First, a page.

Rogue Page 28

The guys and I sat in the guesthouse in the dark, passing around two huge bowls of popcorn as The Howling played on their obscenely large flat-screen television. The movie was a house favorite, and the basis for a time-honored south-central territory drinking game—a shot for every howl in the film. Hollywood couldn’t resist a good werewolf flick, and neither could we.

Marc, Parker, Owen, and I had piled together on the old brown-and-yellow plaid couch, me on Marc’s lap, facing the television, with my legs stretched across the others’ laps. Ethan sat on the floor at our feet, his legs splayed across the scarred hardwood floor, his head resting against the side of my thigh.

Across the room Vic lay stretched out in his recliner, and Jace was folded into a lumpy, overstuffed armchair all by himself. He wasn’t obviously pouting, but neither was he happy or relaxed, in spite of the fact that he and Ethan had returned from their double date half an hour earlier in very good spirits, both reeking of fruit-scented lotion and recent sex.

“There she goes.” Parker shook his prematurely gray head in disgust as the on-screen heroine pulled on her robe in preparation to leave her bungalow. Alone. In the middle of the night.

“Off to check out strange sounds coming from the woods, armed with nothing more than a flashlight and a pretty smile.”

“A flashlight’s better than nothing,” I mumbled, remembering a night three months earlier when I’d left the guesthouse alone in the middle of the night, completely unarmed. Of course, I hadn’t been fol owing some ominous howl, thus had no idea there were bad guys waiting for me in the woods. I’d just been looking for a little privacy in which to think.

“There she goes, the moron!” Vic said, leaning forward in his recliner, full shot glass pinched between his thumb and first two fingers.

I smiled. I couldn’t help it. Bagging on the film was part of the tradition. The best part, in my opinion. Someone would make fun of the outdated effects, and someone else would scoff at the heroine’s startling naiveté and conveniently repressed memory. And inevitably, during one of several low-budget Shifting scenes, one of the guys would yell at the victim du jour to attack, for fuck’s sake—after all, shape-shifters are most vulnerable in mid-Shift. No werecat worth the cost of his own upkeep would ever Shift in front of an enemy. There was no faster way to die.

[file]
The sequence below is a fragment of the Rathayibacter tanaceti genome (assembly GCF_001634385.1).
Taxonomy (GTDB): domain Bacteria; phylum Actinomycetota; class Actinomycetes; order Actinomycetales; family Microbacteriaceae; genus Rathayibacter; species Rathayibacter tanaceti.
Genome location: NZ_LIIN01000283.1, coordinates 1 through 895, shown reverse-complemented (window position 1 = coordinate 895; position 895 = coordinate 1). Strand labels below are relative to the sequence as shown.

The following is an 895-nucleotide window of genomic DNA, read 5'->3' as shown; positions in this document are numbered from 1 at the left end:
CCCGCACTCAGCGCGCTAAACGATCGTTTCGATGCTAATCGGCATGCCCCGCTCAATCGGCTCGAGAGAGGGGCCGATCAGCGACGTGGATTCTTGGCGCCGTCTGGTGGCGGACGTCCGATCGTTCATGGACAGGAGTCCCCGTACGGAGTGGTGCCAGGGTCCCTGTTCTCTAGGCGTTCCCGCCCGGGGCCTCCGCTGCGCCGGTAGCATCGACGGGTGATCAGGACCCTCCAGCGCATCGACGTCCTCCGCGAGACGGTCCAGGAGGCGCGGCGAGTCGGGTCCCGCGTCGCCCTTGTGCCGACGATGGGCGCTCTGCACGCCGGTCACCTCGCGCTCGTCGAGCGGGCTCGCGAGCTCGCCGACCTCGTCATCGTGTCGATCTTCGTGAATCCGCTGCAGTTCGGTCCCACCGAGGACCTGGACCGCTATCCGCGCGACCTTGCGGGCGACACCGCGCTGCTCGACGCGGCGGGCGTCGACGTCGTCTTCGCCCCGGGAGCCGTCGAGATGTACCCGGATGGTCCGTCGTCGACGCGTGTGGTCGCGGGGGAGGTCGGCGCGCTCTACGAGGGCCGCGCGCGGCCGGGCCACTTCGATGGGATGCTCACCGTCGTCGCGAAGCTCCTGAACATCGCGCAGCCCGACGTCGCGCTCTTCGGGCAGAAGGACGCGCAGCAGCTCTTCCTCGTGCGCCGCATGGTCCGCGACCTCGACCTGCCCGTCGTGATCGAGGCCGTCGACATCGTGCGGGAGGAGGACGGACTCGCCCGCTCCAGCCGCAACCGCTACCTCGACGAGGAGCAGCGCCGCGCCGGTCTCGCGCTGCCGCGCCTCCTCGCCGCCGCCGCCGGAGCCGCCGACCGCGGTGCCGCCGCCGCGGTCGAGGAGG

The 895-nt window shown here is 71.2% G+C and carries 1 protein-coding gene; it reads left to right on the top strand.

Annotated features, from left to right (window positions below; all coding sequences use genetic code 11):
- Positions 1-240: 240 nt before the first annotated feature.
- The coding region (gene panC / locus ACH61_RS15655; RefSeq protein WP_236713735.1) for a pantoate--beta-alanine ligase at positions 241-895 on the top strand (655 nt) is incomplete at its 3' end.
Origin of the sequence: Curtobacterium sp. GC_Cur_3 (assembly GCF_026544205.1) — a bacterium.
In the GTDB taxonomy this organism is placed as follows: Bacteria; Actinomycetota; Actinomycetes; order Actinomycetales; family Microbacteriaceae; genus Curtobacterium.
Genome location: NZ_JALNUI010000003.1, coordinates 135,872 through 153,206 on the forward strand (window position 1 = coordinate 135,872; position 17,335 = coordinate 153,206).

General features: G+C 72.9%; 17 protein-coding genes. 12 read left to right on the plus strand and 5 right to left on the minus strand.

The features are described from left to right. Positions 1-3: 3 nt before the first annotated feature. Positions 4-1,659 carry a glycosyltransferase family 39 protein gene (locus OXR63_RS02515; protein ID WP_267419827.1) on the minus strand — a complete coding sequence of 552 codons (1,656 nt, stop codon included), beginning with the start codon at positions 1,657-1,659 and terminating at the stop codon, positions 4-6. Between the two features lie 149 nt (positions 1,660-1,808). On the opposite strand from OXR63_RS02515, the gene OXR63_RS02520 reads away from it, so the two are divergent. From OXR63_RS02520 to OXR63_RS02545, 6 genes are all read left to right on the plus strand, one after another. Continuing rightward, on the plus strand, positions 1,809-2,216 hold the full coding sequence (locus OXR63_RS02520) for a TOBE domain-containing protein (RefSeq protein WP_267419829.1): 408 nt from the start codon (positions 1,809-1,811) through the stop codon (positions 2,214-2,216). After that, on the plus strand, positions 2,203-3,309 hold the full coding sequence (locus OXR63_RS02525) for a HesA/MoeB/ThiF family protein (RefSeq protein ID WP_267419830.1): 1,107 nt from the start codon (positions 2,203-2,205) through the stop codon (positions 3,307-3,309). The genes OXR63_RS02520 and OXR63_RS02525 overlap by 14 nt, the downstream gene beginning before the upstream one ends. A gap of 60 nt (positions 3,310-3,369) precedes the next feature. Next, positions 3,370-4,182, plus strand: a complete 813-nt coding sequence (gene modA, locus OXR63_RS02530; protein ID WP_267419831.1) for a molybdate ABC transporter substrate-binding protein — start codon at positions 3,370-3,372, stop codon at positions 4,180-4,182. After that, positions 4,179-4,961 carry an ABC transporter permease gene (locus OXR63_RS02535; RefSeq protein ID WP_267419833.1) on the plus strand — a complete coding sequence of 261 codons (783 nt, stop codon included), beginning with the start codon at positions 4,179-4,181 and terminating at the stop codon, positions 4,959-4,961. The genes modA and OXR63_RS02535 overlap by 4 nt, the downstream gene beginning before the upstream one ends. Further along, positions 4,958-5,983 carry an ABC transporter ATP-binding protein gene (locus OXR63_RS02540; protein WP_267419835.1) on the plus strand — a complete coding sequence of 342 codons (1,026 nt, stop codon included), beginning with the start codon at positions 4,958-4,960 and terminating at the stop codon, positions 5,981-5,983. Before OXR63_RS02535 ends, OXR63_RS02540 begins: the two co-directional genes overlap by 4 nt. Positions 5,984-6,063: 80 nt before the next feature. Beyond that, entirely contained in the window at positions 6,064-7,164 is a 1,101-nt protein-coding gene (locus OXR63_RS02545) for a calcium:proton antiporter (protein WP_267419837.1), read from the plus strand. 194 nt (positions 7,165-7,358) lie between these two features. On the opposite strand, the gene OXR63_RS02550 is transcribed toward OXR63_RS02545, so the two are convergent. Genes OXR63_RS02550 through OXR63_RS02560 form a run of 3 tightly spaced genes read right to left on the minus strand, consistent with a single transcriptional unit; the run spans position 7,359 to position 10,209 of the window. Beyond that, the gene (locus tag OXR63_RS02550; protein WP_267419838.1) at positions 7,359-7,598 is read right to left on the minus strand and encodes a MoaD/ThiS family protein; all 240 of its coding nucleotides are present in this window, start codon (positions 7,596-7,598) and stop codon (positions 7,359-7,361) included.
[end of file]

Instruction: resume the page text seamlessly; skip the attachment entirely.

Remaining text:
Well, there was one faster way to die, though the movie industry got that part all wrong, too.

Silver bullets. Ha. Still, you gotta love Hollywood for convincing the world that shape-shifters are damn hard to kill. How disappointed they’d probably all be to find out any ordinary lead slug would do the job just fine.

I leaned back against Marc’s chest and relaxed into the arm he wrapped around me. But then we both tensed as a long, piercing howl erupted from surround-sound speakers mounted all over the room.

Marc’s eyes lit up and Ethan stiffened against my leg, going completely still as he sucked in a huge breath. Then, all at once the guys joined in, throwing their heads back in sync and baying at the moon. Or rather, at the screen. They were pretty good, too, considering that cats don’t howl.

At least not like dogs howl, as a primal cry of victory. Or of warning.

Looking around at them, I couldn’t help but laugh. They were al dorks. Big, muscle-bound, furry dorks. But they were my dorks.

As the last sharp, baying tones faded from my ears, Marc twisted to grab two full shot glasses from the scratched and tilted end table on his left. He pressed one of them into my hand and lifted the other to his lips.

All around me, the guys did the same, tossing back shots as they had each time one of the TV werewolves howled. If they were human, they’d all be seeing double by then. But thanks to their carefully maintained tolerance to alcohol and their werecat’s metabolism, the guys were nowhere near drunk. At least, not yet.

“Throw it back, Faythe!” Parker ordered, refilling the shot glass Ethan handed him.

I hesitated, staring at the tiny glass in my hand. We were supposed to meet my father in the barn in twenty minutes to inspect the body of a murdered stray. To me, drinking seemed to be a very poor way to start such a meeting. But the guys saw the New Orleans corpse as a reason to indulge, rather than a reason not to. It was one of the ways they coped with the less-pleasant aspects of their job. A strict regimen of alcohol, anonymous sex—excluding Marc—and denial. They were keeping themselves sane.

Or maybe they were creating their very own brand of crazy.

Either way, they were determined to make me one of them, and I was less and less inclined to resist….

“Drink it!” Parker said, refil ing Owen’s glass.

I glanced at Marc, my eyebrows raised. He shrugged, so I opened my mouth and drained the shot glass—my first of the night. Tequila burned like hell going down, but it was better than whiskey. Marginally.

Smiling, I handed my glass to Parker. He traded the whiskey bottle for tequila and refilled my glass. It was official. I was one of the guys, for better or for worse.

“Now, see, that’s why werewolves didn’t make it in the real world.”

Vic leaned down to set a half-empty bottle of Jäger-meister on the floor to one side of his recliner. “They were too damn fond of the sound of their own voices.”

“What?” I gulped from Marc’s can of Coke, trying to squelch the flames scorching my throat. “Werewolves are just stories. Hol ywood cash cows. They were never real.”

“The hell they weren’t.” Vic was still smiling, but his eyes were serious. “They were as real as we are, and a damn sight more prolific than the fucking bruins.”

Prev Next